flexibility in the order in which services need to be applied.
        The term service chain is often used as shorthand for service
        function chain.

   Service Function Path (SFP):  The SFP provides a level of indirection
        between the fully abstract notion of service chain as an
        abstract sequence of functions to be delivered, and the fully
        specified notion of exactly what SFF/SFs the packet will visit
        when it actually traverses the network.  By allowing the control
        components to specify the use of this level of indirection, the
        deployment may choose the degree of SFF/SF selection authority
        that is delegated to the network.

   Rendered Service Path (RSP):  The Service Function Path is a
        constrained specification of where packets using a certain
        service chain must go.  While it may be so constrained as to
        identify the exact locations, it can be not so specific.
        Packets themselves naturally are transmitted from and to
        specific places in the network, visiting a specific sequence of
        SFFs and SFs.  This sequence of actual visits by a packet to



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        specific SFFs and SFs in the network is known as the Rendered
        Service Path (RSP).  This definition is included here for use by
        later documents, such as when solutions may need to discuss this
        actual sequence of locations the packets visits.

   SFC-enabled Domain:  A network or region of a network that implements
        SFC.  An SFC-enabled Domain is limited to a single network
        administrative domain.

   SFC Proxy:  Removes and inserts SFC encapsulation on behalf of an
        SFC-unaware service function.  SFC proxies are logical elements.

2.  Architectural Concepts

   The following sections describe the foundational concepts of service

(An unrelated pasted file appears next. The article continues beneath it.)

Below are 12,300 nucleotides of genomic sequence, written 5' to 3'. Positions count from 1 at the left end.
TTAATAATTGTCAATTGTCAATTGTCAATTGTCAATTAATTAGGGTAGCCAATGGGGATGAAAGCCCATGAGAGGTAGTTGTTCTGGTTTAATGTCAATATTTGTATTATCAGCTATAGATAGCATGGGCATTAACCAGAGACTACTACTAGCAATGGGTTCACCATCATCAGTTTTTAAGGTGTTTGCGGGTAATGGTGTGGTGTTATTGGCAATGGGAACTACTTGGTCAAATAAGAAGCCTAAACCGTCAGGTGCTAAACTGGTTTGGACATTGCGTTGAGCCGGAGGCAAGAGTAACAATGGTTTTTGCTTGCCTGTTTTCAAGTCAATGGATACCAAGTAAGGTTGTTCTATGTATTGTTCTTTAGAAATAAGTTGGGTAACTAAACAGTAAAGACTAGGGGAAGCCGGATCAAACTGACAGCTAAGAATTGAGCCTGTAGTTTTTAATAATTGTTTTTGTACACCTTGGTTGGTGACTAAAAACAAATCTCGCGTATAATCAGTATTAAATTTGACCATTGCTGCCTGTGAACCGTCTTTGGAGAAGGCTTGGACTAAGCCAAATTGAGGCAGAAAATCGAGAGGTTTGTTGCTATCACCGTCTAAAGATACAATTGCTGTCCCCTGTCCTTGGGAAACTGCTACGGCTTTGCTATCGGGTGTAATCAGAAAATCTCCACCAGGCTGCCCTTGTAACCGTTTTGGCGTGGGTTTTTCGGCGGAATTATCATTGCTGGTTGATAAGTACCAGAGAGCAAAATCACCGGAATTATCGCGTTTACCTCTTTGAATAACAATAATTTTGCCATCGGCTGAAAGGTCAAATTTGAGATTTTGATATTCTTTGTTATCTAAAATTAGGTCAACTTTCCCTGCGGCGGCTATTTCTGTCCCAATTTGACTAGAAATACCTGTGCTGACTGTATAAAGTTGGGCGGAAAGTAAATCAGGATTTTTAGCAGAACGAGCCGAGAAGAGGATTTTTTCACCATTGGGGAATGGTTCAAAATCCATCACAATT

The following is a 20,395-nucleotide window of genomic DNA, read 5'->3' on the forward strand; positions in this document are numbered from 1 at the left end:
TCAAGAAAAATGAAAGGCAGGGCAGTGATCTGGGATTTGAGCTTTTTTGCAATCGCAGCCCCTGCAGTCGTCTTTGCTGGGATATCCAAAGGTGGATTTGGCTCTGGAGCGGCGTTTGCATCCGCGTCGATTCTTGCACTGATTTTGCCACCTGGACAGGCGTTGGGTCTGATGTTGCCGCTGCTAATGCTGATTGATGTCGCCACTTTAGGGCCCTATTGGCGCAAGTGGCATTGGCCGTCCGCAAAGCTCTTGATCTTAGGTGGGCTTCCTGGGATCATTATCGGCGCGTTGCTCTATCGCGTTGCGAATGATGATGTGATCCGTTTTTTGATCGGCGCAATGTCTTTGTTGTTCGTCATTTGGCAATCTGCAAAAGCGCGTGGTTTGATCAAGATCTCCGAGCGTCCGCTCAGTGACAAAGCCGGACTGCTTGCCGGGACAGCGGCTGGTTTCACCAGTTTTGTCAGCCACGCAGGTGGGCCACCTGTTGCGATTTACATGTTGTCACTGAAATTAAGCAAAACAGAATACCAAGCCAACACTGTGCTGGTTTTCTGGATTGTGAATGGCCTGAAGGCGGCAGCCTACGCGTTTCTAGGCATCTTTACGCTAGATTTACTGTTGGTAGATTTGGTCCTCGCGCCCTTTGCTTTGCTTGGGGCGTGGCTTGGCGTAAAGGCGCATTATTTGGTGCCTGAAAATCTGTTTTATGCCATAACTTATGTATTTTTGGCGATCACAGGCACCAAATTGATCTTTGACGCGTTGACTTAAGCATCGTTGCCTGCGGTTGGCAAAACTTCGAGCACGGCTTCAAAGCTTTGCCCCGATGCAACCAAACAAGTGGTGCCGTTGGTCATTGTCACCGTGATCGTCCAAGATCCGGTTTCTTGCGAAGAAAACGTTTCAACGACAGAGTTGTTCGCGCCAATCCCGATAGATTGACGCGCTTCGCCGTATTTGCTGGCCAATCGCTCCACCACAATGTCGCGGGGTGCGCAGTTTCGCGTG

function chaining and the SFC architecture.

   Service Function Chaining enables the creation of composite services
   that consist of an ordered set of Service Functions (SF) that must be
   applied to packets and/or frames selected as a result of
   classification.  Each SF is referenced using an identifier that is
   unique within an administrative domain.  No IANA registry is required
   to store the identity of SFs.

   Service Function Chaining is a concept that provides for more than
   just the application of an ordered set of SFs to selected traffic;
   rather, it describes a method for deploying SFs in a way that enables
   dynamic ordering and topological independence of those SFs as well as
   the exchange of metadata between participating entities.

2.1.  Service Function Chains

   In most networks services are constructed as an abstract sequence of
   SFs that represent an SFC.  At a high level, an SFC creates an
   abstracted view of a service and specifies the set of required SFs as
   well as the order in which they must be executed.  Graphs, as
   illustrated in Figure 1, define each SFC.  SFs can be part of zero,
   one, or many SFCs.  A given SF can appear one time or multiple times
   in a given SFC.

   SFCs can start from the origination point of the service function
   graph (i.e.: node 1 in Figure 1), or from any subsequent node in the
   graph.  SFs may therefore become branching nodes in the graph, with
   those SFs selecting edges that move traffic to one or more branches.
   SFCs can have more than one terminus.